After hearing from MANY parents, we have put together a short list of things we can do to help our kids survive their college years with as little illness and stress as possible. Illness is unavoidable when students are living in concentrated communal spaces, but they can be proactive toward maintaining their health, safety, and well-being.
So, our young friends, you might think you are indestructible, but the reality is that as you age, your health then depends on what you do to yourself now. So pay attention!
1. Wash your hands. Often. Whenever you can. The jury is out concerning the effectiveness of “antimicrobial” soaps at improving overall health. Alcohol-based hand sanitizers are a little better, but studies so far are unanimous that good ol’ soap and water is the best way to prevent the spread of germs and stay healthy.
2. Try to maintain a consistent sleep schedule. This is basic sleep hygiene, like brushing your teeth and washing your sheets regularly (you do wash your sheets, don’t you?) Go to bed and get up at the same time as much as possible. And no glowing screens in bed.
3. Eat your fruits and veggies. Loads of them. Pizza toppings do not count!
4. Be physically active at least 30 minutes every day. Going shopping with your parents’ credit card does not constitute physical exercise. And neither does running down the stairs to meet the pizza delivery person. The idea is to get your heart rate up to your target heart rate for at least one forty-eighth of your day.
5. All things in moderation like partying, pizza and other carb-heavy foods (I know we keep bringing this up) and alcohol- obviously not a good idea at all, but we’ll leave that for another discussion.
6. Get a Flu shot. This year's vaccine is predicted to be more effective than last year's shot. And usually the cost is minimal; just stop in to your local pharmacy or college campus clinic.
7. Save some of your pizza money and get a thermometer while you’re at the drugstore. A digital thermometer will cost you about $12 and it is one of the simplest and best tools for making health decisions you can buy.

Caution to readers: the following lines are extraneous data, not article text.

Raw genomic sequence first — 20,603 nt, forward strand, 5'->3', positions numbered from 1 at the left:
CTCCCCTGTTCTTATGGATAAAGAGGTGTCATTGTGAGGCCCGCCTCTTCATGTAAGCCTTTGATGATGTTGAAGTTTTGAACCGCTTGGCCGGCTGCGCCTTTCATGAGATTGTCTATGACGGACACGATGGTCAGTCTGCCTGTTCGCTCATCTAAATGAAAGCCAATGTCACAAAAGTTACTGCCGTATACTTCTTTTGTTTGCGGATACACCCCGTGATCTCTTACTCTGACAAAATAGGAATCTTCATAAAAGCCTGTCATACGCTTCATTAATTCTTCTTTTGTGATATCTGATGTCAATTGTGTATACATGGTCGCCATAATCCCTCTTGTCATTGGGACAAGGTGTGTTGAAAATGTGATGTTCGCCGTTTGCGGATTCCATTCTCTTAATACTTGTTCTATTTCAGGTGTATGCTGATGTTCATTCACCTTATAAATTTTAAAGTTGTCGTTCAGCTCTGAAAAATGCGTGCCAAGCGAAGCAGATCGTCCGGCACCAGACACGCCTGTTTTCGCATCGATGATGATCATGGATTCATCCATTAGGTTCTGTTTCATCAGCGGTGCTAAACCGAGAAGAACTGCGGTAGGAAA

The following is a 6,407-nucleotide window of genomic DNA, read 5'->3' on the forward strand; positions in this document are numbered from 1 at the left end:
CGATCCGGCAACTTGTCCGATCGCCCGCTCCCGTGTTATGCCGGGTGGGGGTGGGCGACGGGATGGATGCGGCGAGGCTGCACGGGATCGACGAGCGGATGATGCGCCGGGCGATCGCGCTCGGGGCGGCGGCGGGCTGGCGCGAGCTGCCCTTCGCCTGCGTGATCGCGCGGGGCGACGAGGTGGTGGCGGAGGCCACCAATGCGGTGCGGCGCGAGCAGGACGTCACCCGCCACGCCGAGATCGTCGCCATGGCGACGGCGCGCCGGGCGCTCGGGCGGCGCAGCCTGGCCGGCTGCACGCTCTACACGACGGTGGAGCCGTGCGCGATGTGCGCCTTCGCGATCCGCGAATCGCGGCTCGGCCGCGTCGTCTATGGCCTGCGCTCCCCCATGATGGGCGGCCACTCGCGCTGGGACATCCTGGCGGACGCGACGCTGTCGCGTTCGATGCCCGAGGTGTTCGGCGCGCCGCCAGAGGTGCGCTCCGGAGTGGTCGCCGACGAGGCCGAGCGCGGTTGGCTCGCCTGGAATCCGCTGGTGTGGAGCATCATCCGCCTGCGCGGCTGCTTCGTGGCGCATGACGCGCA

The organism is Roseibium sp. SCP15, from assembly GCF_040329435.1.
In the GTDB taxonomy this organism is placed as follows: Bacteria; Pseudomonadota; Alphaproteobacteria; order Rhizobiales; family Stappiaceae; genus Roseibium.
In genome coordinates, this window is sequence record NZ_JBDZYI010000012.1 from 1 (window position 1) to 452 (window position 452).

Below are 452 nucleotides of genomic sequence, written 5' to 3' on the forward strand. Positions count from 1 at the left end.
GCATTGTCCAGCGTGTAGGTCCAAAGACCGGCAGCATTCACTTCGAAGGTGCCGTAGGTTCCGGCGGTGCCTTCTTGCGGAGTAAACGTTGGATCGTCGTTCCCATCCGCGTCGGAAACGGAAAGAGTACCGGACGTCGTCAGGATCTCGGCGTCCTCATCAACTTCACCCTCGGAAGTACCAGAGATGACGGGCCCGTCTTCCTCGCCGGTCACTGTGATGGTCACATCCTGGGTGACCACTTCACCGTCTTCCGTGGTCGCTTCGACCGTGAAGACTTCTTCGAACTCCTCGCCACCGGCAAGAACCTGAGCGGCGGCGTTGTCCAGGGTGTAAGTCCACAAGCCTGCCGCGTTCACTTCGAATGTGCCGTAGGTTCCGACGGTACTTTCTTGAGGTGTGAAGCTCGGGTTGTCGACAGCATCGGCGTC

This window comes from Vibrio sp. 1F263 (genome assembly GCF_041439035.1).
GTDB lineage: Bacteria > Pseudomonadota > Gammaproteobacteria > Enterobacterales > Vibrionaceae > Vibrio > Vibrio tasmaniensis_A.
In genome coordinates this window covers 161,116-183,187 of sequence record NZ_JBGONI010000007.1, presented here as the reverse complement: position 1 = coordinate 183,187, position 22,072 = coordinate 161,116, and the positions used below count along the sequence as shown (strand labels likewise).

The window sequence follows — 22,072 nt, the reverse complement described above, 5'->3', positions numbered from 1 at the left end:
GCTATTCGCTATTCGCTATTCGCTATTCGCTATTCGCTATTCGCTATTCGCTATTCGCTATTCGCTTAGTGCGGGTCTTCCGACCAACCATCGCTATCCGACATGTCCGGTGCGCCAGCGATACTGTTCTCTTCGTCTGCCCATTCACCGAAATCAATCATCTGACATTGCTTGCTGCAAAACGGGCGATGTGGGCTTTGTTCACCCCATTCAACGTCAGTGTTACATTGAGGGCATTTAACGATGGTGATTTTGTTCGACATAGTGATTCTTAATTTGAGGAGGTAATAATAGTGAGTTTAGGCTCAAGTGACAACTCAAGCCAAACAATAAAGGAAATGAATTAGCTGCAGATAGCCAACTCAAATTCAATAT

8. Do not wait until you are "dying" to make an appointment at the infirmary. If you are seen earlier in your illness, there’s a better chance that treatment can stop the progression of the illness and prevent you from visiting the emergency room and the giant ER bill that your parents will not appreciate.
9. On the other hand, don't always assume you need to be seen in the infirmary. Many illnesses, especially this time of year, are viral and don’t respond to antibiotics. You can try to alleviate the symptoms with over-the-counter medicines for congestion/cough/headache/sore throat symptoms. A good rule of thumb is that if you are not running a fever (an oral temperature <100.5 documented with your newly-purchased THERMOMETER), you probably can try to treat yourself at home. If you are having a hard time deciding what medicine you need, consult your pharmacist.
10. Make sure you have healthy relationships- with friends, roommates, and significant others. Stress can wreak havoc on your immune system. Take care of conflict quickly, and promise to work together for solutions. If your relationships are unwell, chances are you will be too!
11. And last but not least, call your mom with questions. She gave birth to you and raised you and cared for you for 18+ years. Or call your dad, or another knowledgeable adult that you trust with your questions. They probably know what they are talking about!
This list is courtesy of Beth Palmer Stewart, Nurse practitioner. You can learn more about me and my business, The College Student First Aid Kit, at collegefirstaidkit.com.
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